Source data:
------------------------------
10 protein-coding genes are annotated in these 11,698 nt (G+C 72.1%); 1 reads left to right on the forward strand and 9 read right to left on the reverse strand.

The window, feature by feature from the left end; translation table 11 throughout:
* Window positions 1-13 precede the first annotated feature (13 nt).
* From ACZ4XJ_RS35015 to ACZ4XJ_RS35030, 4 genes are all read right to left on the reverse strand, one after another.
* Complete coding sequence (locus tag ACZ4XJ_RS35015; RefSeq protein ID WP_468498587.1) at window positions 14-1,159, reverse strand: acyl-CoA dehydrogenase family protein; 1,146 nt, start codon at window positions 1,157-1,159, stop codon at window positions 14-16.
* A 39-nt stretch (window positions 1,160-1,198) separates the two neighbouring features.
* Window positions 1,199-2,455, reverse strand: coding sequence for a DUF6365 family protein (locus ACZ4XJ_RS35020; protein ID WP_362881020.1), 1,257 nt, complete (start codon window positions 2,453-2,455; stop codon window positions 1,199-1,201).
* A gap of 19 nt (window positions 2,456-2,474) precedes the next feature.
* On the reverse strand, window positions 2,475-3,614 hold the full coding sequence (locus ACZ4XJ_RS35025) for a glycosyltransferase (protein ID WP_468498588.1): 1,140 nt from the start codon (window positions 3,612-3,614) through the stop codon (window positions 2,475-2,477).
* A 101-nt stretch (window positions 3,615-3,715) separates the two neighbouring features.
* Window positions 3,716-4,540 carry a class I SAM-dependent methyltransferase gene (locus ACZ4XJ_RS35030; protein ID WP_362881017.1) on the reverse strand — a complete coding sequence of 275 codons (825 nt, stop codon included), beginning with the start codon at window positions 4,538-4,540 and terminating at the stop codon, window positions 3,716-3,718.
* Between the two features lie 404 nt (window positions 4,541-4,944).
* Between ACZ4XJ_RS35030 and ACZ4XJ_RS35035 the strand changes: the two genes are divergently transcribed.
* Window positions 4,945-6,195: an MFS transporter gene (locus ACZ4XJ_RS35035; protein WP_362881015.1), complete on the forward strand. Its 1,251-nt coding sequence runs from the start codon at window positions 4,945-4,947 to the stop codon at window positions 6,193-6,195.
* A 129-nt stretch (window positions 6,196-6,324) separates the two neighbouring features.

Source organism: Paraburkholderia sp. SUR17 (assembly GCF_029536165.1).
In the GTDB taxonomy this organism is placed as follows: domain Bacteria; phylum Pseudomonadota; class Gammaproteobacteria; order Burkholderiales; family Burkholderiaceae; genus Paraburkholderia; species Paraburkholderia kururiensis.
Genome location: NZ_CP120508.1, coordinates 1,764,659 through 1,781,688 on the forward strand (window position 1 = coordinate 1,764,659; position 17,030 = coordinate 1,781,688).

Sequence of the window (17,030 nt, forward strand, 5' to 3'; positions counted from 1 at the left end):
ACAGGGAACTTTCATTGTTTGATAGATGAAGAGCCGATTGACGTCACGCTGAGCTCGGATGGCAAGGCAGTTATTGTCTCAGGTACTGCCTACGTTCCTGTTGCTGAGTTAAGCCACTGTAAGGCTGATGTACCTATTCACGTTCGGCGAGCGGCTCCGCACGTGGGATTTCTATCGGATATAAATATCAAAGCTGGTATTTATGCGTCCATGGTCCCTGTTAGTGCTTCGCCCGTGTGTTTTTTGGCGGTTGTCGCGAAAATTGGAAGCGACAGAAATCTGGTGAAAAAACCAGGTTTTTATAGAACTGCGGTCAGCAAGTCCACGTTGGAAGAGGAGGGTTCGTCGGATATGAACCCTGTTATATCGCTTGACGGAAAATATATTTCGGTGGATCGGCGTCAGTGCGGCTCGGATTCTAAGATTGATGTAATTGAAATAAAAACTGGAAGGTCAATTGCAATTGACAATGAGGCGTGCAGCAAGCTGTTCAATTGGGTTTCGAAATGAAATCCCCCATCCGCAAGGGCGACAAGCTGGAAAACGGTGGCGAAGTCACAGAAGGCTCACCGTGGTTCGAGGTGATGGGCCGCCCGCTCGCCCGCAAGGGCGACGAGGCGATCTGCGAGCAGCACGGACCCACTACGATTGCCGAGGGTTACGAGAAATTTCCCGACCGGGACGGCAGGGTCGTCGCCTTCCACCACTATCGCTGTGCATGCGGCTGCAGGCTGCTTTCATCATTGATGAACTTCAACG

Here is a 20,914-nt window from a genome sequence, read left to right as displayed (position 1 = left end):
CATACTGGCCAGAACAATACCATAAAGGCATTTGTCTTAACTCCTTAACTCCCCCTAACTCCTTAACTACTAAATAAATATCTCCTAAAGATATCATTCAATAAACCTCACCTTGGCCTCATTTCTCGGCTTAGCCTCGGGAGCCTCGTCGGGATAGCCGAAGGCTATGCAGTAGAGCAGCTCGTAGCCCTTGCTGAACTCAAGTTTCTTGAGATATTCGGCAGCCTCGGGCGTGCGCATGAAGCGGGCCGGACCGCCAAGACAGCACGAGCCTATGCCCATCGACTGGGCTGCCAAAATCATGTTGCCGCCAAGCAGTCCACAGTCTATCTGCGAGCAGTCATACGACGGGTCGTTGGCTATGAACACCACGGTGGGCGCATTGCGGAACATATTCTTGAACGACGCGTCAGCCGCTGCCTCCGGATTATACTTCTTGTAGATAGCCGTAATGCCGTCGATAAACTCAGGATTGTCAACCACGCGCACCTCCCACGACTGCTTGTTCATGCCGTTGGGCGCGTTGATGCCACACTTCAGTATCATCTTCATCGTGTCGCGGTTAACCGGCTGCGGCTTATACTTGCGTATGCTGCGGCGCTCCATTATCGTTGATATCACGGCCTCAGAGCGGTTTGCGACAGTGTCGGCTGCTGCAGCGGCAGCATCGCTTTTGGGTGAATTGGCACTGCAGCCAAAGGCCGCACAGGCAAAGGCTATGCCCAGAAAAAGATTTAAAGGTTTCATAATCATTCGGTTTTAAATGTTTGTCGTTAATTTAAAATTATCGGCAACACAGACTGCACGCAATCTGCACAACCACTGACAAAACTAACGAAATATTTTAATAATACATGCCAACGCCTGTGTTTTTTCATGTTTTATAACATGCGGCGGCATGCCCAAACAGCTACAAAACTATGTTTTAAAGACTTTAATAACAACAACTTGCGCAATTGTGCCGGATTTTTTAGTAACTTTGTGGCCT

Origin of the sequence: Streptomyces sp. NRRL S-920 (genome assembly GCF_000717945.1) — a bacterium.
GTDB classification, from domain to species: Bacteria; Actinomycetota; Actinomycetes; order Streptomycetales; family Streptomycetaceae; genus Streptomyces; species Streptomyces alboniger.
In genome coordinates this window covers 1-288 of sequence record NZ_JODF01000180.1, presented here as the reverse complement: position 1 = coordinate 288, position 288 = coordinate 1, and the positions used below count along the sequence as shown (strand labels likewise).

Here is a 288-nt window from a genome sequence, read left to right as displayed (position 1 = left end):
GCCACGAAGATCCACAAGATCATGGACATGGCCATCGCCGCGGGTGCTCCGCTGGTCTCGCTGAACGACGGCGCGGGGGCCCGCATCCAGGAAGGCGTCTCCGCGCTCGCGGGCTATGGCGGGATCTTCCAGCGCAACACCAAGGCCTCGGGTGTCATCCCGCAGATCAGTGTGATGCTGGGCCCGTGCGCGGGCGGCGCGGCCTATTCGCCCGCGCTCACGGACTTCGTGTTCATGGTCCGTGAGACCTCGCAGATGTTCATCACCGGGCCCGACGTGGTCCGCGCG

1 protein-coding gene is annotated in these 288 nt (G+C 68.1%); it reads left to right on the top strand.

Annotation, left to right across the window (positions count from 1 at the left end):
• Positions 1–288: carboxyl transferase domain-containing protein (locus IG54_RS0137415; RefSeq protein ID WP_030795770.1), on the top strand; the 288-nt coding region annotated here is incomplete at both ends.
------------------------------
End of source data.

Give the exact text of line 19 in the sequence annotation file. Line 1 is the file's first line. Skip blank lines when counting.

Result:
Sequence of the window (17,030 nt, forward strand, 5' to 3'; positions counted from 1 at the left end):